SHAZAM continually advocates for issues important to community financial institutions. Here's what advocacy looks like in a pandemic.
posted by Dan Kramer on Thursday, January 28, 2021 in SHAZAM Blog
You may not realize it, but SHAZAM continually advocates for issues important to community financial institutions. Dan Kramer, executive vice president, government and community affairs, works full time to make sure lawmakers and other decision makers in Washington DC understand the concerns of community financial institutions surrounding payments issues, and that those perspectives are represented in decisions made by lawmakers in Washington. He works relentlessly to make sure the country’s payments network is constructed in a fair and open way, creating a level playing field by tackling issues like open standards and stronger user authentication.
SHAZAM’s joined a broad coalition of retailers, community banks, and other processors under the name of the secure payments partnership. The partnership creates a baseline for advocacy and affords the opportunity for SHAZAM to bring payments issues to the forefront of legislative action. The goal we are seeking is to strengthen the payment system and creating stronger user authentication which will benefit everyone.
Navigating the complexity of the legislative process and the pitfalls of politics can be a daunting task without the challenges of a pandemic. Allow Dan to offer some insight into successfully advocating for your own issues during these challenging times.
Insight from Dan Kramer on advocacy during a pandemic
For many reasons, these past 12 months are ones for the record books. Prior to the pandemic, I couldn’t have envisioned my government relations work in the payment industry without in-person visits on Capitol Hill or with legislators at state capitals. It's been an interesting ride but not an impossible one. Let me share with you some things I’ve learned while negotiating this COVID landscape.
Government continues to function
Just like you and me, the people who work within capital complexes across the country are just trying to get through the pandemic, all while doing their jobs the best they can within the normal framework under which government operates. There have been starts and stops, with the priority to keep funding existing programs and examine policies important to issues surrounding the pandemic. At the end of the day, issues are being prioritized and dealt with, just at a much slower pace. I’m sure that isn’t a surprise.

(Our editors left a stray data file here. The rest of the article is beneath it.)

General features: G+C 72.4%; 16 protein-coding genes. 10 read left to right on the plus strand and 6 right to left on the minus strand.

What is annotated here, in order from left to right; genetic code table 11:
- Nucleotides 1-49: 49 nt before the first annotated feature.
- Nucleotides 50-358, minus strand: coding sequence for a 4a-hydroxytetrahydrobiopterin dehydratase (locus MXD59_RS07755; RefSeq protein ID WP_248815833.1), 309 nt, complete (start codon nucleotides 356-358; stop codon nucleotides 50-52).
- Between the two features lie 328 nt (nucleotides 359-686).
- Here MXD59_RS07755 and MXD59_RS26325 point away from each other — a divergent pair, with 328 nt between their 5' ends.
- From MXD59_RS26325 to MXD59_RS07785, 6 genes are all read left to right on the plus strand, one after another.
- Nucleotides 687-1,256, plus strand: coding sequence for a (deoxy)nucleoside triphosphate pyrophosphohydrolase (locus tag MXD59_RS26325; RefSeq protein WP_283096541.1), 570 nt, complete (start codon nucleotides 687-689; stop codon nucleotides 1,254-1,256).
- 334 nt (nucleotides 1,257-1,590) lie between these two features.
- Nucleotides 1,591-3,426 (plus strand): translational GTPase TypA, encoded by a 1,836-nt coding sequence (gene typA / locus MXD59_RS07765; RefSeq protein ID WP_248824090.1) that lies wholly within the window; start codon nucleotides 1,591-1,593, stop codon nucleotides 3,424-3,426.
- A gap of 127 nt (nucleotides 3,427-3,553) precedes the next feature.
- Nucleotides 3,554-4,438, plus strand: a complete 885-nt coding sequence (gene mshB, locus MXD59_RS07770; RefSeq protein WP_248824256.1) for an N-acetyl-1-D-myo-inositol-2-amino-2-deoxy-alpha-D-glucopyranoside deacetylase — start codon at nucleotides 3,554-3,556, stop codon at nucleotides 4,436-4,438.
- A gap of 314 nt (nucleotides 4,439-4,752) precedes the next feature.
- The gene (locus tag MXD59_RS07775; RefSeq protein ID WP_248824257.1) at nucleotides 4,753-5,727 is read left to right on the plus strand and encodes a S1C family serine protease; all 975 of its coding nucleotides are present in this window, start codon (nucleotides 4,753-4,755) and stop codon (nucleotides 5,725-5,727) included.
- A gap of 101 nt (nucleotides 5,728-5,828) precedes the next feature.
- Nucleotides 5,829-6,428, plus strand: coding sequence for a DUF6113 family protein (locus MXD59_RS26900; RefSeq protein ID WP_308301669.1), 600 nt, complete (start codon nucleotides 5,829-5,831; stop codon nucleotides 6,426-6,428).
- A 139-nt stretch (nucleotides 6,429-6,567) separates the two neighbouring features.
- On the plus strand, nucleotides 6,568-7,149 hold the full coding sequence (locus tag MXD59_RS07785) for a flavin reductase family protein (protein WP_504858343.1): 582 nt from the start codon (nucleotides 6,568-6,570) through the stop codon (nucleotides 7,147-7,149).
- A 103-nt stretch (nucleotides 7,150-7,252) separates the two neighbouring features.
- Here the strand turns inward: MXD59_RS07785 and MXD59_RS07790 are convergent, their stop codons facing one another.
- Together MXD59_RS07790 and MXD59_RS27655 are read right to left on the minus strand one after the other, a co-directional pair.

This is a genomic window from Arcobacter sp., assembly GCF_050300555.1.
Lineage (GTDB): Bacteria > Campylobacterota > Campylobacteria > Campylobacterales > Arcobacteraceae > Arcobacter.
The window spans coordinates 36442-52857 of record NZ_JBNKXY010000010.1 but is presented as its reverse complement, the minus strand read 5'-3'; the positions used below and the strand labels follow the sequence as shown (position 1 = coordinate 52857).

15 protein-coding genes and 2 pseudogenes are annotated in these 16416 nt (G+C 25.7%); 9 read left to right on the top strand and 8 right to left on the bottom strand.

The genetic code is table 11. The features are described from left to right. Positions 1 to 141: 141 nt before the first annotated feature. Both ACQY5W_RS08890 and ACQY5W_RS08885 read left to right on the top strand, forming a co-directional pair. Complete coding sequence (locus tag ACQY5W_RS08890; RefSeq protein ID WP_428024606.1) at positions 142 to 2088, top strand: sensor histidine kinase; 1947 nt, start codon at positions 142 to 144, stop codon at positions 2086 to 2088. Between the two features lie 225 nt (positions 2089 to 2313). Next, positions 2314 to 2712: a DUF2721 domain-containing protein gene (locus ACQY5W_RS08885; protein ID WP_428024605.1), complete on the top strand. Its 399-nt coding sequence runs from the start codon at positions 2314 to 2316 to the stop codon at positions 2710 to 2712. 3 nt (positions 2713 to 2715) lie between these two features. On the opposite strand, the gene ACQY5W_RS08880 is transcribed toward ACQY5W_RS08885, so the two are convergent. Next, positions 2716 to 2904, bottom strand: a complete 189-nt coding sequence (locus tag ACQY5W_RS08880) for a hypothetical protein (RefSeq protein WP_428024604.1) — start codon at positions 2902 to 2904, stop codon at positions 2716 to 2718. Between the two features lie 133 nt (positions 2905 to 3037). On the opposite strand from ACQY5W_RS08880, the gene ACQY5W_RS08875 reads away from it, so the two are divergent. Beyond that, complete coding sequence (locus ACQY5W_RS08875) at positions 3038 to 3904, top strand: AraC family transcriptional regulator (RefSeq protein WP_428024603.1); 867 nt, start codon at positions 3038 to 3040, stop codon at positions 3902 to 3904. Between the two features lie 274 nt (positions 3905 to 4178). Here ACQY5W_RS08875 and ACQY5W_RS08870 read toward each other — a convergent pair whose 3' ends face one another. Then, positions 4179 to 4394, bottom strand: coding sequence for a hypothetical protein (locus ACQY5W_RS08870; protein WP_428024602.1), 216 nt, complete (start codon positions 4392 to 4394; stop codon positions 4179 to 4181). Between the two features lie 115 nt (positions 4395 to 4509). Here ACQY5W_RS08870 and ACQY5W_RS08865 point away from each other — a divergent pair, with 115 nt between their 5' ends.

Relationships matter during a pandemic
Like many of you, I’ve spent more time than I care to on Microsoft Teams or Zoom calls. However, it’s more important than ever to maintain contact with people you know, and government relations is no exception. Under the current circumstances, elected officials and staff are doing the best they can. It's been obvious to me that patience and forgiveness are key during this time. The patience part is easy to explain because we've all had to show it in our day-to-day work lives. The forgiveness part comes from understanding our elected officials and their staff are trying to do the right thing under terrible circumstances, and that requires kindness and understanding when dealing with them.
Many are working from home as their buildings are closed, depending on the state. In person activities are substituted with continual daily phone calls or virtual meetings. In some cases, staff are exposing themselves to the virus by having to travel extensively to accommodate the work. A simple gesture of saying hello or thank you to them goes a long way.
The pandemic has reinforced the need for continual communication and outreach as the primary source of any advocacy you or your financial institution may undertake. This past year has offered a significant opportunity for the education and examination of those things important to us, especially when they are complex. You must look at education as the foundation of any effort you undertake to make a change.
In the absence of human contact as we knew it before the beginning of the pandemic, right now contact in any form is paramount. I encourage you to take advantage of this time to educate yourself on important topics and continue to foster relationships with kindness and understanding.
But then, isn’t that good advice for all times?
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